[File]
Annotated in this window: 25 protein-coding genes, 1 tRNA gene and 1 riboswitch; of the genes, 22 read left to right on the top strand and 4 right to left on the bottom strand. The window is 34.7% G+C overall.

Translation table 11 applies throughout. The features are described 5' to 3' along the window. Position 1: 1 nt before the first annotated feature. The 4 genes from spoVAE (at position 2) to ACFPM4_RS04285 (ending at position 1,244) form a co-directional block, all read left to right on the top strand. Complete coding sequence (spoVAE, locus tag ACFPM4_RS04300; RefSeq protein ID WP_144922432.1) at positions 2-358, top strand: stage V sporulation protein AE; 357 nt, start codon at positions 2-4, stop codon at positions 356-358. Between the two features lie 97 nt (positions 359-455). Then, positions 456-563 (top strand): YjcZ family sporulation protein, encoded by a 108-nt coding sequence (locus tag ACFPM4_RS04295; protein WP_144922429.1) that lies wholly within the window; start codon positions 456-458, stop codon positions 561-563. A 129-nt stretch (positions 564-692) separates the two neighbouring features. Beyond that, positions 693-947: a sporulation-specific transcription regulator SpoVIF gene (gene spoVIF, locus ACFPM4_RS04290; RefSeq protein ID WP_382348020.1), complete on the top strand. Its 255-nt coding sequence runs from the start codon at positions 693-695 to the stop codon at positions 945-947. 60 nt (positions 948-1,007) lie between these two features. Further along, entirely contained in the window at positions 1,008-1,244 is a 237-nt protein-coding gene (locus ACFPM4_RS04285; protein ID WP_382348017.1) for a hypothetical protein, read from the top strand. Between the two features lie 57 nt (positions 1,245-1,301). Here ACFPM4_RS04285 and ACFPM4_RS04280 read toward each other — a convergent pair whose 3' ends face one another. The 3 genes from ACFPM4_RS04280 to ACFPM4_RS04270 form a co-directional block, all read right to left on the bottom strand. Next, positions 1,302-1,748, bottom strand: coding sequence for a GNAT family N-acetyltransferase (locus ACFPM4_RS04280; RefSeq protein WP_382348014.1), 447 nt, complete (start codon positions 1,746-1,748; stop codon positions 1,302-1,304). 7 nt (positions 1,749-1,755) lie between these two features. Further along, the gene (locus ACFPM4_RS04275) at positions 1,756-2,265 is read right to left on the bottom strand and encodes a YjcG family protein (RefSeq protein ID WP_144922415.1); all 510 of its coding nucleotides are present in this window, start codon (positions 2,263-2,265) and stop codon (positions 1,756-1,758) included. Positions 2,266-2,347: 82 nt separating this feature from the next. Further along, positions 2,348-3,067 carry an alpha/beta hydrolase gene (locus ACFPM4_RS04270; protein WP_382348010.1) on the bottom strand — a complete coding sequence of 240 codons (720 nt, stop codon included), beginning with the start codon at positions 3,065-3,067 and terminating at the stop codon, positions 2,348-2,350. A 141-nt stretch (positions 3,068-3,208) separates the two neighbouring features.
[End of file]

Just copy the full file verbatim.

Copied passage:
Annotated in this window: 25 protein-coding genes, 1 tRNA gene and 1 riboswitch; of the genes, 22 read left to right on the top strand and 4 right to left on the bottom strand. The window is 34.7% G+C overall.

Translation table 11 applies throughout. The features are described 5' to 3' along the window. Position 1: 1 nt before the first annotated feature. The 4 genes from spoVAE (at position 2) to ACFPM4_RS04285 (ending at position 1,244) form a co-directional block, all read left to right on the top strand. Complete coding sequence (spoVAE, locus tag ACFPM4_RS04300; RefSeq protein ID WP_144922432.1) at positions 2-358, top strand: stage V sporulation protein AE; 357 nt, start codon at positions 2-4, stop codon at positions 356-358. Between the two features lie 97 nt (positions 359-455). Then, positions 456-563 (top strand): YjcZ family sporulation protein, encoded by a 108-nt coding sequence (locus tag ACFPM4_RS04295; protein WP_144922429.1) that lies wholly within the window; start codon positions 456-458, stop codon positions 561-563. A 129-nt stretch (positions 564-692) separates the two neighbouring features. Beyond that, positions 693-947: a sporulation-specific transcription regulator SpoVIF gene (gene spoVIF, locus ACFPM4_RS04290; RefSeq protein ID WP_382348020.1), complete on the top strand. Its 255-nt coding sequence runs from the start codon at positions 693-695 to the stop codon at positions 945-947. 60 nt (positions 948-1,007) lie between these two features. Further along, entirely contained in the window at positions 1,008-1,244 is a 237-nt protein-coding gene (locus ACFPM4_RS04285; protein ID WP_382348017.1) for a hypothetical protein, read from the top strand. Between the two features lie 57 nt (positions 1,245-1,301). Here ACFPM4_RS04285 and ACFPM4_RS04280 read toward each other — a convergent pair whose 3' ends face one another. The 3 genes from ACFPM4_RS04280 to ACFPM4_RS04270 form a co-directional block, all read right to left on the bottom strand. Next, positions 1,302-1,748, bottom strand: coding sequence for a GNAT family N-acetyltransferase (locus ACFPM4_RS04280; RefSeq protein WP_382348014.1), 447 nt, complete (start codon positions 1,746-1,748; stop codon positions 1,302-1,304). 7 nt (positions 1,749-1,755) lie between these two features. Further along, the gene (locus ACFPM4_RS04275) at positions 1,756-2,265 is read right to left on the bottom strand and encodes a YjcG family protein (RefSeq protein ID WP_144922415.1); all 510 of its coding nucleotides are present in this window, start codon (positions 2,263-2,265) and stop codon (positions 1,756-1,758) included. Positions 2,266-2,347: 82 nt separating this feature from the next. Further along, positions 2,348-3,067 carry an alpha/beta hydrolase gene (locus ACFPM4_RS04270; protein WP_382348010.1) on the bottom strand — a complete coding sequence of 240 codons (720 nt, stop codon included), beginning with the start codon at positions 3,065-3,067 and terminating at the stop codon, positions 2,348-2,350. A 141-nt stretch (positions 3,068-3,208) separates the two neighbouring features.